GDPS Surface Temperature Forecast valid 21Z Sunday September 3, 2017 with annotations
A low pressure system passing through Manitoba on Sunday will bring warm temperatures to the Red River Valley

Another low pressure system is then forecast to move across the Interlake on Sunday, drawing very warm air eastwards and pushing daytime highs up in into the low 30’s. Winds will be breezy out of the south at 30-40 km/h, and Winnipeg can expect partly cloudy skies. Temperatures will then dip back to around 13°C again on Sunday night with a breezy northwesterly wind.

Long Range

The long-range forecast is looking much better than it appeared it would be earlier this week! While a potent shot of cold air is expected to slide southwards behind Sunday’s system, dropping high temperatures on Monday and Tuesday into the upper teens, the cool weather is now expected to be short-lived. Instead of being stuck on the edge of a large upper-level trough as an upper-level ridge sits over BC, models have moved towards a more progressive pattern, allowing the ridge to push eastwards relatively quickly. This means a return to seasonal temperatures by mid-week instead of week’s end.

Otherwise, fairly quiet weather on tap for next week.

Winnipeg’s seasonal daytime high is currently 21°C while the seasonal overnight low is 9C.

Severe Thunderstorm Threat Leads Into Beautiful Weekend

The threat for severe thunderstorms exists today across the Red River Valley as a cold front pushing in from the northwest clashes with a hot and increasingly humid air mass. Once the cold front moves through, conditions will settle with a fantastic weekend ahead.

Today will see temperatures soaring across the Red River Valley as a southerly wind strengthening to 30 gusting 50 km/h brings in hot, humid conditions. Temperatures will climb to a high near 30 or 31°C in Winnipeg and the Red River Valley today with a comfortable morning quickly turning muggy as dew points climb up to the 19-20°C mark by late afternoon. The heat and humidity together will combine to make it feel more like the mid- to upper-thirties, so be sure to minimize prolonged exposure to the heat and stay hydrated.

A cold front will push southeastwards across the Red River Valley this afternoon. This is the estimated location of the frontal wave at 7PM tonight.

A cold front will slump through the Red River Valley late this afternoon, and as it does so there will be the threat for severe thunderstorms. With MLCAPE1 values climbing up to 2000 J/kg and 45-50 kt of deep shear2, the potential for explosive thunderstorm development exists. The biggest questions that need to be answered are:3

  1. Does nocturnal convection develop Thursday night, producing more cloud cover and delaying heating over the Red River Valley and/or eat up some of the instability over the region?
  2. What exactly is the expected strength of the capping inversion and will it be strong enough to prevent any thunderstorms from developing?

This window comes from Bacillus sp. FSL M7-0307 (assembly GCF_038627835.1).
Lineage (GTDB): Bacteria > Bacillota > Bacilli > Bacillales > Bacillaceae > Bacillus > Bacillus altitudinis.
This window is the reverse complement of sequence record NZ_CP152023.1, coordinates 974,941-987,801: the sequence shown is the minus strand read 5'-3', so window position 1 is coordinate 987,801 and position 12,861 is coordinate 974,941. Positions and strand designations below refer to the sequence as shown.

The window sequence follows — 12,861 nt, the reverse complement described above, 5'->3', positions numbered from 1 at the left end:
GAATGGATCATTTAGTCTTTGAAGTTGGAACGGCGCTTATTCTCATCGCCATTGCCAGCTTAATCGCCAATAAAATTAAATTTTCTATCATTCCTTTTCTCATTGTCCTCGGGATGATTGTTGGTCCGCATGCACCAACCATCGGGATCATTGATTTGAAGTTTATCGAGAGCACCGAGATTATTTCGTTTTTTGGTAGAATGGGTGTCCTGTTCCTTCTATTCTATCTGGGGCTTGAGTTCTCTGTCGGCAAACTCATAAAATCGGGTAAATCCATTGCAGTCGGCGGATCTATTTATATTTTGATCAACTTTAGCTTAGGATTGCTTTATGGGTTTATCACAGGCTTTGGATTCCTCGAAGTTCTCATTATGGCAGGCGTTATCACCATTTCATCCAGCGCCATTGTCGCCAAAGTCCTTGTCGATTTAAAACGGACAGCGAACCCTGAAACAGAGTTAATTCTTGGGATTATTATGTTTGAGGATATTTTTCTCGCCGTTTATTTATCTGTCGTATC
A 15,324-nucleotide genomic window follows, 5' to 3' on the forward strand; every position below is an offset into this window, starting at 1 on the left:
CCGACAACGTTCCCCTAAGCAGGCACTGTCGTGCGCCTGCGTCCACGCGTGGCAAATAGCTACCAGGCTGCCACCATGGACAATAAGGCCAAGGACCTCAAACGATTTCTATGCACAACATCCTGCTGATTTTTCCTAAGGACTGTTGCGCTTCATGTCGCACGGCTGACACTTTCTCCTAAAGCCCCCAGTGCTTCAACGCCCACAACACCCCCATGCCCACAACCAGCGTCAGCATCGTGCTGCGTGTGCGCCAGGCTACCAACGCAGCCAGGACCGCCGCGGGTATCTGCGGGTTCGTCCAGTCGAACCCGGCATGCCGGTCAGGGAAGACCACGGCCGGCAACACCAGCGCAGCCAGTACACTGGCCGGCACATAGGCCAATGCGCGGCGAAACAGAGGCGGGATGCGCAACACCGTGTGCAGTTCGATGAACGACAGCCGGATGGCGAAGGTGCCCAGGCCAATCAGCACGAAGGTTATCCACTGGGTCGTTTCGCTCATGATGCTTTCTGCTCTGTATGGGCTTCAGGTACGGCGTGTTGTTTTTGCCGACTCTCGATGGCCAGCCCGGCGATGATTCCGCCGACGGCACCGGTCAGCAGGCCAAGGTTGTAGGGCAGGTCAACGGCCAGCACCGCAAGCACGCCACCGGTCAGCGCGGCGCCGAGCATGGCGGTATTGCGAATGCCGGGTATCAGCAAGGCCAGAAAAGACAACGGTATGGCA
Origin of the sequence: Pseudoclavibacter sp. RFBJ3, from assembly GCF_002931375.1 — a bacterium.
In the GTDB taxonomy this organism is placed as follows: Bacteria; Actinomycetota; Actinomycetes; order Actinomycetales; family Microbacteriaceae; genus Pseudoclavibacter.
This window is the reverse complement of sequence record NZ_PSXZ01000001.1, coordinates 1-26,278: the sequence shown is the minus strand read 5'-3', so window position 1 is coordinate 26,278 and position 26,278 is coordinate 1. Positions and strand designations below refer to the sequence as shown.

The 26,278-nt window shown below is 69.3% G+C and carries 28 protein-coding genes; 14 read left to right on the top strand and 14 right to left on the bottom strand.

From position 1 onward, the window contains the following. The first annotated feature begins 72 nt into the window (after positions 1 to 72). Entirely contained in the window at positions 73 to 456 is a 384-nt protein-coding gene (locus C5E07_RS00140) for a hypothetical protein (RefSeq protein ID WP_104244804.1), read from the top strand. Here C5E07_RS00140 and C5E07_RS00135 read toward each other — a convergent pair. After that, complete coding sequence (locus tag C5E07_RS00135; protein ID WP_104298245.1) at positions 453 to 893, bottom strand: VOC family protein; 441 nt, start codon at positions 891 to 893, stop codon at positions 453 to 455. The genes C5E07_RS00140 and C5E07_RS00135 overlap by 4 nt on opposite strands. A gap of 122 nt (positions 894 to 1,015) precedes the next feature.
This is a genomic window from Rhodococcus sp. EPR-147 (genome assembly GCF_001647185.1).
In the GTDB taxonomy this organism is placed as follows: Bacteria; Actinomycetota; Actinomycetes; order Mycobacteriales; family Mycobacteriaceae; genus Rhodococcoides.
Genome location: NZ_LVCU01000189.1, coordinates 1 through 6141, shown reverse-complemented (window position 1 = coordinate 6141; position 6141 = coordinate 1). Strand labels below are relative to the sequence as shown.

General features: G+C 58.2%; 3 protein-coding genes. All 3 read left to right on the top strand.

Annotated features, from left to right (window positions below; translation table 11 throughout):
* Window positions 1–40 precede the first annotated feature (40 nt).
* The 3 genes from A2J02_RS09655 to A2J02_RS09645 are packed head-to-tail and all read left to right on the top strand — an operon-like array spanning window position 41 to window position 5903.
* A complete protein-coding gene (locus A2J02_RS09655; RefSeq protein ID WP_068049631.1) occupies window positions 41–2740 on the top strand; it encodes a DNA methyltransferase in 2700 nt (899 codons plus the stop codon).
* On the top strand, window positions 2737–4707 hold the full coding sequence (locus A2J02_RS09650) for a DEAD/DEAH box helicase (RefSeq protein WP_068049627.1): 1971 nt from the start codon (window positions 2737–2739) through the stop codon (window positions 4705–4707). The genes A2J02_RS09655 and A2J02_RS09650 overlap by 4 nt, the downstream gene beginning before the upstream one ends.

The first question we’ll know the answer to by the time you read this. If there is some thunderstorm activity overnight, it doesn’t necessarily rule out thunderstorms later today, just makes it more dependent on the clouds clearing out in time to get enough heating. The second question is much more difficult to answer, and we’ll just have to see how things go. If there happens to be an intermediate sounding available from Winnipeg later today, that should give a much better idea of how much of a thunderstorm threat there is.

As shown in yesterday’s Day 2 Thunderstorm Outlook, ECCC is forecasting a threat of severe thunderstorms over the region today.

That said, if thunderstorms do develop, which I think is likely, they will be bad. All hazards will be possible with these storms: large hail, damaging winds, torrential rainfall, and tornadoes. Rain may be the least of the concerns as the storms will be moving fairly quickly to the southeast at around 40 km/h. Tornadoes will be a threat with these storms, so make sure you stay aware of any severe thunderstorm or tornado watches and/or warnings issued by Environment Canada. The best chance for thunderstorms will be between 6PM and 11PM.

Rest of the Weekend

One the cold front passes, winds will switch around to the northwest and Winnipeg will be set for a great weekend. Saturday will see a high near 25°C with a bit of morning cloud clearing out for the afternoon. The humidity will flush out through the day, making for quite a comfortable afternoon. Temperatures will drop to a low near 12°C on Saturday night. Sunday will bring partly cloudy skies to the region with temperatures climbing back up to a high near 28°C with southerly winds increasing to 20-30 km/h. A disturbance looks set to move through on Sunday night which would bring the chance for some showers or thunderstorms and a return of the humid conditions for Monday. Expect a mild low near just 18°C on Sunday night.

Long Range

The beginning of next week looks hot and humid once again, but then temperatures return to near-seasonal values. It looks like there will be occasional chances for showers or thunderstorms through the week.

Winnipeg’s seasonal daytime high is currently 26°C while the seasonal overnight low is 13°C.

  1. MLCAPE stands for “Mixed Layer” CAPE and is an estimate of the amount of energy a thunderstorm has to work with. 
  2. Deep shear refers to how the winds change with height between the surface and 6km up. Under 20 kt would be considered very low, while in excess of 50 kt is extremely high. 
  3. And to note, I’m writing this late Thursday evening…